Save Time With These Brilliant Mealtime Tricks

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Po-tay-to, po-tah-to. To-may-to, to-mah-to. At 5 p.m. — after a super-packed day of work, errands and wrestling with my little guys — what others might call “cheats,” I call brilliant kitchen tricks.

You’ve been there, right? That point in the day when you’ve put every effort toward being a super parent, and now the kids are looking at you with nothing but supper on their brains. That point when you suddenly find yourself going out of your way to avoid eye contact.

There are so many reasons why it is hard for even a professional chef like me to create a delicious meal for my small family of four. So regardless of how many kids you have, or your cooking skills,  there are ways to work smart and turn day-after-day of mealtime prep into super moments of brilliance.

The Time Thing
There is just never enough of it. But there are strategic things I do to make the most of what I’ve got.

  • Buy pre-prepped ingredients. Look for shortcuts throughout the grocery store. For example: Frozen, chopped mirepoix (onions, carrots and celery) goes great in soups and casseroles. Save even more time on soups and stews by using boxed chicken or vegetable broth. Also try canned beans. They’re ready to go when you are and are incredibly flexible — they are great in chili, bean dips and many other easy bean recipes. A meal can still be delicious and good for you, even if you’ve gotten a little help in the prep department.
  • Plan meals in advance. Not whole menus, just start with a meal. Make sure to always have on hand the supplies for main courses. Plan meals that can work double-duty easily and account for leftovers in lunch plans for the week. Keep your fridge and pantry stocked with versatile ingredients like pre-made pizza dough that can be topped like a pizza or stuffed with leftovers to become a calzone. Transform eggs into flavorful burritos or full-fledged brinners (breakfasts for dinner). And whole baked potatoes can be stuffed with just about any savory ingredient you have on hand. Make sure nothing goes to waste and include your family in the planning of each series of meals.
  • Put your family to work. So that they’re invested in the meal, and the process of preparing it moves along quickly, give everyone a job in the kitchen. Put smaller children on stirring and counting duties. Older children can open cans, help with the prep work and set the table. Chopping and cooking should either be left to adults or performed by older children under close adult supervision.

Budget Constraints
Of course if money wasn’t an object, you might just hire a chef to cook all of your meals — but it is easier than you might think to cook on a budget.

  • Be a smart shopper. Buy a whole chicken versus just the breast; if you aren’t confident in your butchering skills, ask the butcher to break it down for you. Buy the tougher pieces of meats; short ribs are affordable and so delicious. For produce, tap into the bounty of the frozen food section; you can use just what you need for one meal and freeze the rest until later.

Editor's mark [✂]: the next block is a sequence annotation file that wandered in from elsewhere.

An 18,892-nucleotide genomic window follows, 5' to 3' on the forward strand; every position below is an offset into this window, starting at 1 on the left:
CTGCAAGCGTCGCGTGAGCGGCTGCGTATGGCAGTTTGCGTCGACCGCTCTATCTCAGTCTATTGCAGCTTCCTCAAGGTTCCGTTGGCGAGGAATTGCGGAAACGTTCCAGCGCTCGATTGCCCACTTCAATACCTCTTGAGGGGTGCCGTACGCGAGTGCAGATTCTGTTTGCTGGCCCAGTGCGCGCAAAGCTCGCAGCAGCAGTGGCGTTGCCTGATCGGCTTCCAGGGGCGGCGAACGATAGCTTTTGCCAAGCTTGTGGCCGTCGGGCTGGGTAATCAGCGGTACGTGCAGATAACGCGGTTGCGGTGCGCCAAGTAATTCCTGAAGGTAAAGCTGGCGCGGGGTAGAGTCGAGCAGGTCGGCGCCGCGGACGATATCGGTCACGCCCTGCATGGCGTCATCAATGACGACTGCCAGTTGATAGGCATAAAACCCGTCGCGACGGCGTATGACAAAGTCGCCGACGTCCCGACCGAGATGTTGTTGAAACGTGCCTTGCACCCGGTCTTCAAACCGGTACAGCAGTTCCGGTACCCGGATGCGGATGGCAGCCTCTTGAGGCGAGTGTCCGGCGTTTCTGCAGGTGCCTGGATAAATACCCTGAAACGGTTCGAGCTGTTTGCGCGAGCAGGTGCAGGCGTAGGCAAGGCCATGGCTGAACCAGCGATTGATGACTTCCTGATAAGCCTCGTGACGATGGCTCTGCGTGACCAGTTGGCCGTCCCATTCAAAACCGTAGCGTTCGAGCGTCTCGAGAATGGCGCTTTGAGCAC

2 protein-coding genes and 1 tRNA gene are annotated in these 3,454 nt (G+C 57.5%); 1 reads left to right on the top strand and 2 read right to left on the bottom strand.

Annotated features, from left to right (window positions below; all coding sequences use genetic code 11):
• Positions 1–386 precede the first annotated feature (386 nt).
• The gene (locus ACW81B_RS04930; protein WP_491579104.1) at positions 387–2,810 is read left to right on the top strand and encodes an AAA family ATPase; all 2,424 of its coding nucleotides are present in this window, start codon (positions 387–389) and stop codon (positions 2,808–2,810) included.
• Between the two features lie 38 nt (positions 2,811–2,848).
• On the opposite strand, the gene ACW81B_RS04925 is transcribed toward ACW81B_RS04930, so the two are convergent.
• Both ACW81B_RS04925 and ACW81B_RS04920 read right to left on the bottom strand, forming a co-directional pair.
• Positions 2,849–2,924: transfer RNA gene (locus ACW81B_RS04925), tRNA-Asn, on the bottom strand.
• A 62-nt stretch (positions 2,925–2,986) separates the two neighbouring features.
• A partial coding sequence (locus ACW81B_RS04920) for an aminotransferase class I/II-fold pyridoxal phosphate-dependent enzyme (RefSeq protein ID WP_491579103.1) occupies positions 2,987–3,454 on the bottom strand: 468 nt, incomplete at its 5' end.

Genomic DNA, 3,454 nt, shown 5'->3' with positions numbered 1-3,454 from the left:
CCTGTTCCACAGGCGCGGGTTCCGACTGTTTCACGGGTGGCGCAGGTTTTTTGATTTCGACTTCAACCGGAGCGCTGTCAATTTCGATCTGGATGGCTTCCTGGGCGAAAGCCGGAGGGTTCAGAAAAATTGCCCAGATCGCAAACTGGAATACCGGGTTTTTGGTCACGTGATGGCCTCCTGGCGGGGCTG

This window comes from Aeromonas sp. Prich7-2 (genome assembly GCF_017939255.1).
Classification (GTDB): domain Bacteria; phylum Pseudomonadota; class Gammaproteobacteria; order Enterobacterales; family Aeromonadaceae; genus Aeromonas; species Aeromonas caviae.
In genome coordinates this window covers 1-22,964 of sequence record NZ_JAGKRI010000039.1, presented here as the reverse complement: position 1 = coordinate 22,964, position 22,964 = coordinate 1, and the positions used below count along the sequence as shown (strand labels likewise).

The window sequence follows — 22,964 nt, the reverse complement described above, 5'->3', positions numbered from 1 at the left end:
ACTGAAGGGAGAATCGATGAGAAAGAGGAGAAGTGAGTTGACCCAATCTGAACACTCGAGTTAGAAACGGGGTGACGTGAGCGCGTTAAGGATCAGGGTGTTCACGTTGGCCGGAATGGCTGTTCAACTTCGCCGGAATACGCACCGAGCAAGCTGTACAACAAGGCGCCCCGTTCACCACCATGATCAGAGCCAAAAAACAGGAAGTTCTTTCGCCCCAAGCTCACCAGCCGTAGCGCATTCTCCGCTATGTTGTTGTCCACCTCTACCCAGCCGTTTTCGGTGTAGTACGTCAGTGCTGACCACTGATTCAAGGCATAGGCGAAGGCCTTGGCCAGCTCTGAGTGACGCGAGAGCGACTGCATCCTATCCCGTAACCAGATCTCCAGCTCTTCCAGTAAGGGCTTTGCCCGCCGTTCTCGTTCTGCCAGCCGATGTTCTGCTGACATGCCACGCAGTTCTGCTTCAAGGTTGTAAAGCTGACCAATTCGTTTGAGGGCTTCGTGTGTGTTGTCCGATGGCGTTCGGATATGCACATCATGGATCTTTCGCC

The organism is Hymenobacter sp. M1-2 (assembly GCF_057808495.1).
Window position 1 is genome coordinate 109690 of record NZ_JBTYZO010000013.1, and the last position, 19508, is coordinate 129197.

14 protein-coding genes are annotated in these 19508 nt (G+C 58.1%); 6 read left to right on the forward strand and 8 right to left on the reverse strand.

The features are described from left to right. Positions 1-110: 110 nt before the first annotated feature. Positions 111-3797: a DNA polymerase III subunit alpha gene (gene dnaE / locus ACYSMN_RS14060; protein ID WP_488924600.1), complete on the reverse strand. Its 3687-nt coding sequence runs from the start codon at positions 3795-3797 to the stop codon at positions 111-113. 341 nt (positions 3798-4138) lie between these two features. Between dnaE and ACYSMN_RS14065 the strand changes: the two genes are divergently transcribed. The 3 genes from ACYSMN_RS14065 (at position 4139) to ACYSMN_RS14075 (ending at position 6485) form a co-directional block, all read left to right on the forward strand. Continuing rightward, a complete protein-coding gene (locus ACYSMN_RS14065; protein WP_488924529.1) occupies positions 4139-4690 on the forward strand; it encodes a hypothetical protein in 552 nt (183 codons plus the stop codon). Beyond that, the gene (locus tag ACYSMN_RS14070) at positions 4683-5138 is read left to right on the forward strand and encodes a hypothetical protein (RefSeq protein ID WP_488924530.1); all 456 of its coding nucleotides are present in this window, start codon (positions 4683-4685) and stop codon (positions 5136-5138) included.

• Don’t waste anything. If fresh fruit is starting to go bad on your countertop, cut it up and freeze it for another day. When fresh veggies begin to brown or wilt, roast them until they’re tender. Freezing gives you an extra month; roasting buys you an extra week as well as new options for different dishes.

Experience – Or Lack Thereof
Be honest with yourself. And don’t be afraid to fake it ‘til you make it, baby!

  • Know your strengths. If you are a rock star behind the grill, then grill away! If you’re looking for a quick family dinner, put some chicken on the grill and serve with a colorful mix of beans and veggies or another delicious but quick canned bean recipe. If the crockpot is your go-to tool, then use it every day. If your heart is into baking, then collect the recipes that make it happen. Cook within your comfort zone for the best use of resources and the most positive results.
  • Know what you’ve got to work with. Whether it’s time, budget or equipment that present the greatest challenges for you in cooking, be prepared before you even step foot in the kitchen. Build your recipe collection and pantry within the context of your situation. Also, know your audience — beef bourguignon is not going to work for an impatient 5-year-old, just as brinner every night won’t appeal to the adult masses.
  • It’s okay to turn to the pros. Make peace with the fact that sometimes homemade is not necessarily the most delicious. Take advantage of store-bought foods that nourish and satisfy your family. In these cases, there’s nothing smarter than a “cheat.”

Keep these thoughts in the same place you keep your magic lasso, Super Mom. And Super Dad, save a place for them in your utility belt. Everyday life is so darn crazy, but with some not-so-superhero strategy, you can dazzle the little guys you were wrestling with earlier with a meal marinated in brilliance.

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